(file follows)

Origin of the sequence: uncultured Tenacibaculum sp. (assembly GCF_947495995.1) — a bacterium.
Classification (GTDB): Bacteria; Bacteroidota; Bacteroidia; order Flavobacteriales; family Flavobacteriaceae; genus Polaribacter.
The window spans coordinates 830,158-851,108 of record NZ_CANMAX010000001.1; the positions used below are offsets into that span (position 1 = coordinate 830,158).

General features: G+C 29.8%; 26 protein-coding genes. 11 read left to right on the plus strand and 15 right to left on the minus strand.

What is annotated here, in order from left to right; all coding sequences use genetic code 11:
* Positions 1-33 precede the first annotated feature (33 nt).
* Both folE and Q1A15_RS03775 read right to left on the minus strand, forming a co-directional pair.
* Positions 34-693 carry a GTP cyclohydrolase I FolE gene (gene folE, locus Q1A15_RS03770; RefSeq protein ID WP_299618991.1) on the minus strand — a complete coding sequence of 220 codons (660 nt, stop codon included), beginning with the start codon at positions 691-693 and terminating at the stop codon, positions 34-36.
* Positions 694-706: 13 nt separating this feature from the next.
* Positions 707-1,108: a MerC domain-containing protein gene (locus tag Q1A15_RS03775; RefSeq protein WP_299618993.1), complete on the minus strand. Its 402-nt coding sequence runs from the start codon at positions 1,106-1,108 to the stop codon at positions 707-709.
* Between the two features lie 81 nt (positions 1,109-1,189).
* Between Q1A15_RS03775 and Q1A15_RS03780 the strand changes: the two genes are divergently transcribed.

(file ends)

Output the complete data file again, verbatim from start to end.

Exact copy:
Origin of the sequence: uncultured Tenacibaculum sp. (assembly GCF_947495995.1) — a bacterium.
Classification (GTDB): Bacteria; Bacteroidota; Bacteroidia; order Flavobacteriales; family Flavobacteriaceae; genus Polaribacter.
The window spans coordinates 830,158-851,108 of record NZ_CANMAX010000001.1; the positions used below are offsets into that span (position 1 = coordinate 830,158).

General features: G+C 29.8%; 26 protein-coding genes. 11 read left to right on the plus strand and 15 right to left on the minus strand.

What is annotated here, in order from left to right; all coding sequences use genetic code 11:
* Positions 1-33 precede the first annotated feature (33 nt).
* Both folE and Q1A15_RS03775 read right to left on the minus strand, forming a co-directional pair.
* Positions 34-693 carry a GTP cyclohydrolase I FolE gene (gene folE, locus Q1A15_RS03770; RefSeq protein ID WP_299618991.1) on the minus strand — a complete coding sequence of 220 codons (660 nt, stop codon included), beginning with the start codon at positions 691-693 and terminating at the stop codon, positions 34-36.
* Positions 694-706: 13 nt separating this feature from the next.
* Positions 707-1,108: a MerC domain-containing protein gene (locus tag Q1A15_RS03775; RefSeq protein WP_299618993.1), complete on the minus strand. Its 402-nt coding sequence runs from the start codon at positions 1,106-1,108 to the stop codon at positions 707-709.
* Between the two features lie 81 nt (positions 1,109-1,189).
* Between Q1A15_RS03775 and Q1A15_RS03780 the strand changes: the two genes are divergently transcribed.